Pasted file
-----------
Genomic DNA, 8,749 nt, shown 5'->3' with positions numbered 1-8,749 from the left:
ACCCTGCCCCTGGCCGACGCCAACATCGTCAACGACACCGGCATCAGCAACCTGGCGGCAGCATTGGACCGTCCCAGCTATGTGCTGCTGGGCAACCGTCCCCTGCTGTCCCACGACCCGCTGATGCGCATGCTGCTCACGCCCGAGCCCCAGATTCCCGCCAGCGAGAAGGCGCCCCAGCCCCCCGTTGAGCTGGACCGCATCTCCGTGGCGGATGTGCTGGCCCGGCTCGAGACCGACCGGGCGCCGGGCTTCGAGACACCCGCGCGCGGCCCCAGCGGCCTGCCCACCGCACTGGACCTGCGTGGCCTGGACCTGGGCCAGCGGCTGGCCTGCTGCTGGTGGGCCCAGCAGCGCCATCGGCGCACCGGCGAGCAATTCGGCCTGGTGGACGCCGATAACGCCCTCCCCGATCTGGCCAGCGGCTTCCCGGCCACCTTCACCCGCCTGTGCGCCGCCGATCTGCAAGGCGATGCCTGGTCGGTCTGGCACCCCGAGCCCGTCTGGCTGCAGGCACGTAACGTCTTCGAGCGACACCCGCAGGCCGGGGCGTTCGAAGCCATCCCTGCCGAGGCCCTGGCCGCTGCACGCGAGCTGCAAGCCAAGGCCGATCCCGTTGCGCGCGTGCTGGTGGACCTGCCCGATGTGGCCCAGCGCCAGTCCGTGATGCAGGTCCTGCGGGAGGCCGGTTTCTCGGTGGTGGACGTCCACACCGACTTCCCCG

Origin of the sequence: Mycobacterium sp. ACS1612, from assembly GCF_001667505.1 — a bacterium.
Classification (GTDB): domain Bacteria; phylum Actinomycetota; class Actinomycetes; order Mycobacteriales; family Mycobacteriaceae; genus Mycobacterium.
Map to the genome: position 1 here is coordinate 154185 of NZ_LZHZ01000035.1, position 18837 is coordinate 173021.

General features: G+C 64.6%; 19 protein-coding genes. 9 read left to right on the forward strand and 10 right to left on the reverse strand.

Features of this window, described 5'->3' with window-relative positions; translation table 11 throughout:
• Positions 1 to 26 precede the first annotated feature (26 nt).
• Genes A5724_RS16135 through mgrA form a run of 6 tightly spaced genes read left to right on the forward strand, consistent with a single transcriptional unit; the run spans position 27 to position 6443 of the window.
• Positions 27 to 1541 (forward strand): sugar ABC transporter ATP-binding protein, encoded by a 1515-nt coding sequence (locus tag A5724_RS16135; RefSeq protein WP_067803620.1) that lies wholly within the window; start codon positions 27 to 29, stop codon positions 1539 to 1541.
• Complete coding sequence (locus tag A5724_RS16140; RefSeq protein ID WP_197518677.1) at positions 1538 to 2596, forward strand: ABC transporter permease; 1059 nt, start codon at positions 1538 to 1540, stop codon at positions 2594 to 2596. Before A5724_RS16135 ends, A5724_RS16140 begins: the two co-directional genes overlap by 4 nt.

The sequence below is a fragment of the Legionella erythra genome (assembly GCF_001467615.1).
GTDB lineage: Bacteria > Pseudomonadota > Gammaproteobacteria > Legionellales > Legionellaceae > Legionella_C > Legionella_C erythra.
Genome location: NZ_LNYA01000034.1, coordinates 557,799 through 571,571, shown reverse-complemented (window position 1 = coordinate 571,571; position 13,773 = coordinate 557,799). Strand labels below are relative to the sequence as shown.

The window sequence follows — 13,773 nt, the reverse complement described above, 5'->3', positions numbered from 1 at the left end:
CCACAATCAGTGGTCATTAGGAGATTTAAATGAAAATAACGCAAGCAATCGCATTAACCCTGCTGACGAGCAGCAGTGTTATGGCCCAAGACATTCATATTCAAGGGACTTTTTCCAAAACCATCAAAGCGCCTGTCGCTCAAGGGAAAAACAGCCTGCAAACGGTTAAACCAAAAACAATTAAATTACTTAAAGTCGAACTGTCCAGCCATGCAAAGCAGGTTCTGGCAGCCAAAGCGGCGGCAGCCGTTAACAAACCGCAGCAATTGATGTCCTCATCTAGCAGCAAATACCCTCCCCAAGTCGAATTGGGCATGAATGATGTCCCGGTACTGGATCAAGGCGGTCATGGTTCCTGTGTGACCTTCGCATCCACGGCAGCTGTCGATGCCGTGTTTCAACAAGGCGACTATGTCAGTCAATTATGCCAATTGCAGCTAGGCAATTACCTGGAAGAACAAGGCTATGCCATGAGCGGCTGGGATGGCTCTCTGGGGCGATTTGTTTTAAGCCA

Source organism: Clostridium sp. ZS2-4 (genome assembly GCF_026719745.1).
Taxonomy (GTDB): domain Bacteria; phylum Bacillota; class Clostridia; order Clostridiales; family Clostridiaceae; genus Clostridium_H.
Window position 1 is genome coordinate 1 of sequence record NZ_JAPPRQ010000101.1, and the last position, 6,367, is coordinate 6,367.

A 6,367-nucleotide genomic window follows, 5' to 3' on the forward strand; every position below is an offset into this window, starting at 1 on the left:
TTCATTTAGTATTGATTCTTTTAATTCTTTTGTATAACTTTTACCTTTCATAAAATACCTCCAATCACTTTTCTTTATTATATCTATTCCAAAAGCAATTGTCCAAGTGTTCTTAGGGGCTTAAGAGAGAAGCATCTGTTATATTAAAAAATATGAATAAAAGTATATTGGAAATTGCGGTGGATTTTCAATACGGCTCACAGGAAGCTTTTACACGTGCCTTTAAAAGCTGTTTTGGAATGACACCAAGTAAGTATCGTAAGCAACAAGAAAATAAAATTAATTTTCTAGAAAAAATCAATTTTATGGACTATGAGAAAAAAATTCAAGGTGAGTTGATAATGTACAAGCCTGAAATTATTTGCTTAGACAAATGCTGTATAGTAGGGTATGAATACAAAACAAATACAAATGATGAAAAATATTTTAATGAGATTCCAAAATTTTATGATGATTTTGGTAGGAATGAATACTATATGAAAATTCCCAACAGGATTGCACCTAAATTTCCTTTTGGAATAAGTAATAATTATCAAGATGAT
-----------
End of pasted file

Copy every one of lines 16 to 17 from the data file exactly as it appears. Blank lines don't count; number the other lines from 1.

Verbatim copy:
CCACAATCAGTGGTCATTAGGAGATTTAAATGAAAATAACGCAAGCAATCGCATTAACCCTGCTGACGAGCAGCAGTGTTATGGCCCAAGACATTCATATTCAAGGGACTTTTTCCAAAACCATCAAAGCGCCTGTCGCTCAAGGGAAAAACAGCCTGCAAACGGTTAAACCAAAAACAATTAAATTACTTAAAGTCGAACTGTCCAGCCATGCAAAGCAGGTTCTGGCAGCCAAAGCGGCGGCAGCCGTTAACAAACCGCAGCAATTGATGTCCTCATCTAGCAGCAAATACCCTCCCCAAGTCGAATTGGGCATGAATGATGTCCCGGTACTGGATCAAGGCGGTCATGGTTCCTGTGTGACCTTCGCATCCACGGCAGCTGTCGATGCCGTGTTTCAACAAGGCGACTATGTCAGTCAATTATGCCAATTGCAGCTAGGCAATTACCTGGAAGAACAAGGCTATGCCATGAGCGGCTGGGATGGCTCTCTGGGGCGATTTGTTTTAAGCCA

Source organism: Clostridium sp. ZS2-4 (genome assembly GCF_026719745.1).